On the first night in their new home, Brittani Salyers’s two daughters asked if they could all sleep together in their mother’s bed. They felt lonely and uneasy in the house, and needed the reassurance of a familiar sleeping arrangement. Brittani and her girls had spent five years sharing one bedroom in Brittani’s grandmother’s house, long enough that the girls didn’t remember it ever being any other way. The luxury of having their own, individual rooms took some getting used to.
Almost a year later, the girls have settled in just fine, with plenty of the “stay out of my room!” bickering that one might expect from sisters. One of the reasons they were able to adapt so quickly was the love and care given to the family by the Moyock Woman’s Club of Currituck County. The Club, which will celebrate its 100th anniversary in 2023, is made up of women mostly in their 30s and 40s, and mostly mothers, just like Brittani. When the members found out about the Habitat home being rehabbed in Currituck, they knew they wanted to find a way to help. And after they met and saw the gratitude and hard work of Brittani and her daughters, they ended up helping in a big way.
The Currituck home is a part of the SECU “Mountains to the Sea” Challenge, a partnership between Habitat for Humanity of North Carolina and the SECU Foundation to build or rehab a home in each of North Carolina’s 100 counties. SECU has pledged $10 million to buy the zero-interest mortgages from the Habitat affiliates after a home is completed so that another new home can get underway. In counties that are not currently served by a Habitat affiliate, such as Currituck, Habitat NC has stepped in to build or rehab a house. In total, the state support organization will have taken responsibility for 18 of the 100 counties.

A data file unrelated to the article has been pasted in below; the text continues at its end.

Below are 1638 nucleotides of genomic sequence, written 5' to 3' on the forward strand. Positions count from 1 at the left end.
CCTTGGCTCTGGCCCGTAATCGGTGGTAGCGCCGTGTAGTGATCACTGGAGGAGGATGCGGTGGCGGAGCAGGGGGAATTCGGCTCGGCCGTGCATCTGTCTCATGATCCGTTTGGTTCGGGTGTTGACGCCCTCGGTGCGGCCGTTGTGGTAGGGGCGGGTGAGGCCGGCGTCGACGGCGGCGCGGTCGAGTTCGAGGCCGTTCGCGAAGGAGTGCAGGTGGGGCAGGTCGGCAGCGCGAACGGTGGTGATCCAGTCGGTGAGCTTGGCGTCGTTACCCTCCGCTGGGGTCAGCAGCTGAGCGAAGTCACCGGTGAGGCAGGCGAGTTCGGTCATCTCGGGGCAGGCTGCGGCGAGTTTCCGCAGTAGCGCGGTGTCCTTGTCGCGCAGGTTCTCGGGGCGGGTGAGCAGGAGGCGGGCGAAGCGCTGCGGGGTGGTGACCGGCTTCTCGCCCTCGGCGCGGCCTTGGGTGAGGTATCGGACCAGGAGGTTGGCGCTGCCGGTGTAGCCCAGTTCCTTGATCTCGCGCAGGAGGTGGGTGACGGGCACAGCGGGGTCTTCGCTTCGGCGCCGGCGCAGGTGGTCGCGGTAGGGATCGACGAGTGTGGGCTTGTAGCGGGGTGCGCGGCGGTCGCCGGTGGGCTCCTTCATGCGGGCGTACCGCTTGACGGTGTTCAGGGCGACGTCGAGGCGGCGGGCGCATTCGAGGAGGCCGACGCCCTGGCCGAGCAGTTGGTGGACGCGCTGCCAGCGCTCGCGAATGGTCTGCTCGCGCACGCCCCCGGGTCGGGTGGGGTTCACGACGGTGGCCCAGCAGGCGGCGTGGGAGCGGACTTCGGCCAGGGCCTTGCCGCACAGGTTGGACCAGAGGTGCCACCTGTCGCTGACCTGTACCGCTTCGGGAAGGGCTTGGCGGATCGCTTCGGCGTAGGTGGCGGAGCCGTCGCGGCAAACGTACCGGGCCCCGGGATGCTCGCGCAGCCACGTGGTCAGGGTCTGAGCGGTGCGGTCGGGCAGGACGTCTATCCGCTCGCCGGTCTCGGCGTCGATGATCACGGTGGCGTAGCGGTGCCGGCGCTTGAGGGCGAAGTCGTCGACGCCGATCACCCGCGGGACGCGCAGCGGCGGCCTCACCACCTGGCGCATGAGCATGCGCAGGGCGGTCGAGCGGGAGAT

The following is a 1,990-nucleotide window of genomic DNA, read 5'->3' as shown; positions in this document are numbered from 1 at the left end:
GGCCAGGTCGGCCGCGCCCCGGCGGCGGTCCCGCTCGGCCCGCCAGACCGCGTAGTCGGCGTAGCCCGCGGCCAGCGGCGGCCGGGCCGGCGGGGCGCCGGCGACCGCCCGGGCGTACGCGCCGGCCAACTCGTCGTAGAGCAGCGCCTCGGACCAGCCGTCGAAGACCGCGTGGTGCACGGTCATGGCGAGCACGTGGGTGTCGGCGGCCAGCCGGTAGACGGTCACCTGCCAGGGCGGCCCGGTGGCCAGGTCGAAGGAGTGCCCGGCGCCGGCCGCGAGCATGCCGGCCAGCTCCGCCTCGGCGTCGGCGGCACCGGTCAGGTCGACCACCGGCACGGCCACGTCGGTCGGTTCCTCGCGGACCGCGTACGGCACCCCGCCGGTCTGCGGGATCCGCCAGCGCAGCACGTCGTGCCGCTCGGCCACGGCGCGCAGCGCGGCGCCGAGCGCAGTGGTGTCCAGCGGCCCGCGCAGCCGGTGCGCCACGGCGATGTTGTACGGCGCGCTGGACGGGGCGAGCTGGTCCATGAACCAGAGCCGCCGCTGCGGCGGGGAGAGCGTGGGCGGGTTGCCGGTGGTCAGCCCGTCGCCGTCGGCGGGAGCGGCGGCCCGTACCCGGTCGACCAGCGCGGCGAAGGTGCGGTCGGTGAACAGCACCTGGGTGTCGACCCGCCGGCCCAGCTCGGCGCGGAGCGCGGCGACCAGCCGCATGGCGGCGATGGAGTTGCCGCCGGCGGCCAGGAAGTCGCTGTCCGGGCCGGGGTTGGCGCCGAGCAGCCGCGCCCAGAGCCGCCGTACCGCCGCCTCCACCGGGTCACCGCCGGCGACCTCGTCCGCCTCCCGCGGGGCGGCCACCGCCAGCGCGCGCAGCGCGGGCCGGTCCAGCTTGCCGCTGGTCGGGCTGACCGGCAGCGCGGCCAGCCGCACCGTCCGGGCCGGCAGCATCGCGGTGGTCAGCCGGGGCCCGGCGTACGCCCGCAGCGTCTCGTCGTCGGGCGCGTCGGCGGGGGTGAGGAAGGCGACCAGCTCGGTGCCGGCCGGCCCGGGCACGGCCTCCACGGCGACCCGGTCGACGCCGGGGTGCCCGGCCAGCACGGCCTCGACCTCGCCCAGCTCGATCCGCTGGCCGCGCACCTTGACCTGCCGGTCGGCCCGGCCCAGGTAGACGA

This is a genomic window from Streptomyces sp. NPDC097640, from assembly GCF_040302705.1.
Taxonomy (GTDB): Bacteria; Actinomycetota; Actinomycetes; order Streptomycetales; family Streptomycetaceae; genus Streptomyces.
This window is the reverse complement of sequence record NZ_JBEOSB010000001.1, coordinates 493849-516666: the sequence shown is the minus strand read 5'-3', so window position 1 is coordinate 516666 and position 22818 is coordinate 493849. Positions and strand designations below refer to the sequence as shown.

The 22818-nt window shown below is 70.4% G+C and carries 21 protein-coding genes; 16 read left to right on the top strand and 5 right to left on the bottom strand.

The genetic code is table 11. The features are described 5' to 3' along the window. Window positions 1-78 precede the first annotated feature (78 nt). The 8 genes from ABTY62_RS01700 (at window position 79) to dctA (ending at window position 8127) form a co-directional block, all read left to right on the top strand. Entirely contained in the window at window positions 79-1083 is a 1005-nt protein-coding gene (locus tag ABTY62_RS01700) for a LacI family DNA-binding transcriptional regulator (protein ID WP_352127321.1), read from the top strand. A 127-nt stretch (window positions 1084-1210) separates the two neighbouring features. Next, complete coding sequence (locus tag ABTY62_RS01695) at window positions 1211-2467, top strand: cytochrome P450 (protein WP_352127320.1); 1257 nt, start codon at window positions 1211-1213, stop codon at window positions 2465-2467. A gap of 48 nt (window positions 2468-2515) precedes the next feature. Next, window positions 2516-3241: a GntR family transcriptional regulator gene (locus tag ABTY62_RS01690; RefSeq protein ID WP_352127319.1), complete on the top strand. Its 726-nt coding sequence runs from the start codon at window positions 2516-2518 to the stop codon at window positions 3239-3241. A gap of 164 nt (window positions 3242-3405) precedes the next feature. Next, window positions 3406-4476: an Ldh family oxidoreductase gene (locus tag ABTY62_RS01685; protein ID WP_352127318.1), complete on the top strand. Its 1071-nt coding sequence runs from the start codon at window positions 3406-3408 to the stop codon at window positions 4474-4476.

The President of the Woman’s Club, Joanna Brumsey, led the effort to help the Salyers family get settled into their new home. The Club made sure the house was fully furnished by the time Brittani moved in, with the club members divvying up rooms to paint and decorate amongst themselves. “Brittani is working hard and they’re all so grateful,” Joanna said. “When someone is helping themselves, it makes you want to help them… I’ve been involved in nonprofits forever and I’ve never seen people so appreciative.” The group started to think of the girls as family, and they felt like they were a part of the house, too. When the time came for them to move in, Joanna told Brittani “‘We’re going to keep taking care of you’… I don’t know if she believed me then, but I think now she knows she’s stuck with us.”
The Club brought the girls goodies for Halloween and adopted the family for Christmas that year. Then came Valentine’s candy, Easter baskets, a bag of beach supplies for the summer, and back-to-school supplies in the fall. When asked about the Woman’s Club, Brittani has nothing but gratitude: “They’re the best!”
The support and security that have come from this Habitat house have made a world of difference for Brittani. Since moving in, she has been promoted to Store Operations Manager at the CVS where she works. Because she knew that she and her daughters had a safe, comfortable home with an affordable monthly mortgage payment, Brittani says, she could focus on other things, like her work, which helped her excel and get her promotion. She is amazed by the way doors have opened since getting her home. “I never thought just having a house could have helped me so much with reaching my goals,” she said. Brittani’s story is a valuable lesson in the strength each of us gains from community and its capacity to help us thrive. Affordable housing opens doors beyond the one leading into the living room.